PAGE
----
All The King's Men

2006, Movie, PG-13, 0 mins

Review

ALL THE KING'S MEN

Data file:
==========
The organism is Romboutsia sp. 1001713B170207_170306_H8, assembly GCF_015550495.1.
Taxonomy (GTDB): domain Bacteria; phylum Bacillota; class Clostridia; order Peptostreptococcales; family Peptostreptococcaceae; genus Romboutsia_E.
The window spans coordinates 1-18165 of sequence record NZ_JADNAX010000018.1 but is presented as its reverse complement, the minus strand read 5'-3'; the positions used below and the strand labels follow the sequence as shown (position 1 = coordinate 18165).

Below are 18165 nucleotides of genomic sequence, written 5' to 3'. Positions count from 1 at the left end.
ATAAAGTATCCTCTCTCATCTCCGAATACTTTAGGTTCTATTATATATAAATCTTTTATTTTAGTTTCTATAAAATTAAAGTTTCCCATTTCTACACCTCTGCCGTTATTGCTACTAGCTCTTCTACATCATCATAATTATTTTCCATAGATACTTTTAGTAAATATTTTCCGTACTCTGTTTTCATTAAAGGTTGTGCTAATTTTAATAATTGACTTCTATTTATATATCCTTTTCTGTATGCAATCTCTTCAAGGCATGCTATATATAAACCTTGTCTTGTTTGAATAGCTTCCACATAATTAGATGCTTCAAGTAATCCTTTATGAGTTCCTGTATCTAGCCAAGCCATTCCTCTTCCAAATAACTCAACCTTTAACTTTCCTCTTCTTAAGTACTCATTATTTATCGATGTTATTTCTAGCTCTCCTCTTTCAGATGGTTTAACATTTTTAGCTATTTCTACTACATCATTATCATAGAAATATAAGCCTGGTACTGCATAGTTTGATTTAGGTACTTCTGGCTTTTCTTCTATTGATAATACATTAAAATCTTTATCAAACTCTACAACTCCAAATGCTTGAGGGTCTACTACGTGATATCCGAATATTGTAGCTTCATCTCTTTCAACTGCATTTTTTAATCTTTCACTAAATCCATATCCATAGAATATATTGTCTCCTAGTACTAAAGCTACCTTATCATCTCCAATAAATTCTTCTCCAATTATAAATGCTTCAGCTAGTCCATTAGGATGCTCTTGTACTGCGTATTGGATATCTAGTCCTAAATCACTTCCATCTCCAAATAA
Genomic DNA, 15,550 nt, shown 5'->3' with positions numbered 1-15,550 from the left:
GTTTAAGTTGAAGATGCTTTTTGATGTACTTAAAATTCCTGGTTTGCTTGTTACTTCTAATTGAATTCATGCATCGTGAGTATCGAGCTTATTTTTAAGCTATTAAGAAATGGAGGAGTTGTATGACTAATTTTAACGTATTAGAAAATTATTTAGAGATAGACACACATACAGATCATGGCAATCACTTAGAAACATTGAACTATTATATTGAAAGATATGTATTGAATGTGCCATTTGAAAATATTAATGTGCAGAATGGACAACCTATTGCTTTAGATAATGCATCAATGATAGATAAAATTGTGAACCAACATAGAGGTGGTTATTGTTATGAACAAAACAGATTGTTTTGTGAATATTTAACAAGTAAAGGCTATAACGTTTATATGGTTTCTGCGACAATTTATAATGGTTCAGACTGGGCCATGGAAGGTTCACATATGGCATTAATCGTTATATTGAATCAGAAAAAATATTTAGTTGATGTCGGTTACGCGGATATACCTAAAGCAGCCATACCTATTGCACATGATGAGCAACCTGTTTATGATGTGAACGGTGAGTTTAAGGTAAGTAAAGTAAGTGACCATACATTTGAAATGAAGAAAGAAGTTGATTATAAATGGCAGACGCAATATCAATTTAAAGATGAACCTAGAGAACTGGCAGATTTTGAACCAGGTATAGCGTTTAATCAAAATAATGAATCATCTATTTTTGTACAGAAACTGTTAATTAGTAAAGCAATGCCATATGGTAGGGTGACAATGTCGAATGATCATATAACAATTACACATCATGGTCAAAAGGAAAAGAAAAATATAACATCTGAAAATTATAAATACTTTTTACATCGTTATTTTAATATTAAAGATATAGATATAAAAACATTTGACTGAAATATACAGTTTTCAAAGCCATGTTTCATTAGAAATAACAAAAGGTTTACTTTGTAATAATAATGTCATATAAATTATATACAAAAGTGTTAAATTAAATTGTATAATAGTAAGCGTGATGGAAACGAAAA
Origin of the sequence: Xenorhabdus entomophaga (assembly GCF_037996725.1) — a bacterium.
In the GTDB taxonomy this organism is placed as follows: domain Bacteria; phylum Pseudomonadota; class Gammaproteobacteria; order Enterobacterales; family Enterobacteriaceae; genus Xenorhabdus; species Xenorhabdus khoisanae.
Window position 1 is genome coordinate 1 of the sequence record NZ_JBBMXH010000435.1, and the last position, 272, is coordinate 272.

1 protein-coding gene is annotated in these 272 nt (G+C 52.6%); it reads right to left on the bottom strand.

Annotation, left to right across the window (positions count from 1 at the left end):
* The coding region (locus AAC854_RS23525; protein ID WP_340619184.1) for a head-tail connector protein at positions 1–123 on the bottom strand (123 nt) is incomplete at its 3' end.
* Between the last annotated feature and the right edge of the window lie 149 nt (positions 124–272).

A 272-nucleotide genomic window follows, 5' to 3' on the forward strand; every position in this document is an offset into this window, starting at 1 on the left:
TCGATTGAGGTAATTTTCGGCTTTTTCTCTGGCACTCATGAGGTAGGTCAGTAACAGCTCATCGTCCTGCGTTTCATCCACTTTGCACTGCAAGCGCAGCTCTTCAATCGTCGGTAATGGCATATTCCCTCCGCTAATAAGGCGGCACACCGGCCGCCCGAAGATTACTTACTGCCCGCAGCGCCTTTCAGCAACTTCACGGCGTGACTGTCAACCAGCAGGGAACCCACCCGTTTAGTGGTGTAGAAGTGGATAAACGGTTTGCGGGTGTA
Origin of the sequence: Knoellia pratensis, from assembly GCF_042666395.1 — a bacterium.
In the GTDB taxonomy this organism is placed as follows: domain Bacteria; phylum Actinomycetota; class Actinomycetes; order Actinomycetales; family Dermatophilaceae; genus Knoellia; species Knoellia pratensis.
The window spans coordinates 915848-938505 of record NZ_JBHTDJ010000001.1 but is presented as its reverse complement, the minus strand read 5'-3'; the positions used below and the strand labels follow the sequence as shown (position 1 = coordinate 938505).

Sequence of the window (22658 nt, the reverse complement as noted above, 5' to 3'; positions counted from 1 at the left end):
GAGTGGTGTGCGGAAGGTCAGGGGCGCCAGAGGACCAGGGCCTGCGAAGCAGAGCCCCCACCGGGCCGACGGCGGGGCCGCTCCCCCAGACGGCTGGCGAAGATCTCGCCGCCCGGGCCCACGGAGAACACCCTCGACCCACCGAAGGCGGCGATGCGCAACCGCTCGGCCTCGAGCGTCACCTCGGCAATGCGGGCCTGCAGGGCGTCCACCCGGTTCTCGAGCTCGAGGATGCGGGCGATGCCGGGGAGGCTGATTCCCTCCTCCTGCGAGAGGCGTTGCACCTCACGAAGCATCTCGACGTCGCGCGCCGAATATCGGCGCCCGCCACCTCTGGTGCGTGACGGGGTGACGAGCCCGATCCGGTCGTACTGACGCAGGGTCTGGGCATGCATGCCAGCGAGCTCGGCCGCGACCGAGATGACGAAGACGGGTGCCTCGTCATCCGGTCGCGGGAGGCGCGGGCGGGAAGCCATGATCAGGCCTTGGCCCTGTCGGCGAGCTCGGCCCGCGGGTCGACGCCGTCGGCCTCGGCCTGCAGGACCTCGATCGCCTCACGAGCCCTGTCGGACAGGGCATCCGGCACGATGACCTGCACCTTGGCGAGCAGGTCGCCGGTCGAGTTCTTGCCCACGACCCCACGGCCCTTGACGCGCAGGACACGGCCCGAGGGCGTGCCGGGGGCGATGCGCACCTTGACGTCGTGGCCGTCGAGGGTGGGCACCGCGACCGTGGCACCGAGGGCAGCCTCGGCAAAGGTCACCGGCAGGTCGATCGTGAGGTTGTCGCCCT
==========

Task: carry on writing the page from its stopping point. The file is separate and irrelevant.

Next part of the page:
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Three fine British actors, one grade-A U.S. ham, and writer-director Steve Zaillian bring Robert Penn Warren's great American novel of political corruption and wrecked idealism to the screen in an adaptation that's more faithful than, if ultimately inferior to, Robert Rossen's 1949 Academy Award winner. Set in the post-WWII South and loosely based on the colorful career of real-life Louisiana governor Huey Long, the film charts the rapid rise and precipitous fall of the essentially good but corruptible Willie Stark (Sean Penn), who took on the moneyed Old Guard that kept "hicks" like Stark down in the mud while enriching themselves through cronyism, corruption and graft. A self-educated pig-farmer-turned-county-treasurer, Stark gets his big break when a fire escape collapses on a new local school, a school Stark had warned was being built with substandard materials by a firm closely connected to Louisiana politicos. The tragedy reminds people of the honest man who tried to blow the whistle on the scam, and when the political machine in Baton Rouge goes looking for a popular rube to split the "hick" vote and ensure the incumbent governor's reelection, gubernatorial aides Tiny Duffy (James Gandolfini) and Sadie Burke (Patricia Clarkson) call on Willie Stark. When Stark figures out he's being used, he delivers a fiery harangue against the powers-that-be, a rant whose righteous anger and populist rhetoric proves immediately popular with the "hicks" and turns Willie Stark into a political force. Forged in the crucible of political corruption, newly elected Governor Stark keeps his enemies close — he even hires Sadie and Tiny as aides. He also enlists the help of former Chronicle journalist Jack Burden (Jude Law), not because he wrote a series of favorable profiles about the Stark campaign, but because Jack represents the other Louisiana where Stark has yet to gain a foothold: the conservative, affluent world of Burden's Landing, where Jack grew up with his best friends Anne and Adam Stanton (Kate Winslet, Mark Ruffolo), children of the former governor, and their powerful uncle, Judge Irwin (Anthony Hopkins), Jack's beloved godfather. Jack knows he's being used, but he believes in Stark's promise to provide poor Louisianans with roads, schools and hospitals, and when rumors of strong-arm tactics and graft reach his ears, Jack uses these noble ends to help justify Stark's questionable means. But when Stark orders Jack to dig deep into the seemingly incorruptible Judge Irwin's past for an exploitable bit of scandal that will force him to withdraw his support for Stark's impeachment, Jack finds himself torn between the blind innocence of his past and the reality of Louisiana's future. Fitting Warren's sprawling 700-page novel into a two-hour movie is a tall order — Rossen simply snipped out most of it — and the scars do show. We never see enough of the small compromises Willie Stark makes on the way up to fully grasp the tragedy of his fall. Some will undoubtedly find Penn's ham-boned, spittle-lashing performance a bit much, but it's a pretty close to Warren's original conception. Besides, few other actors could hope to compete with James Horner's overbearing, "Feel this now!" score. leave a comment --Ken Fox

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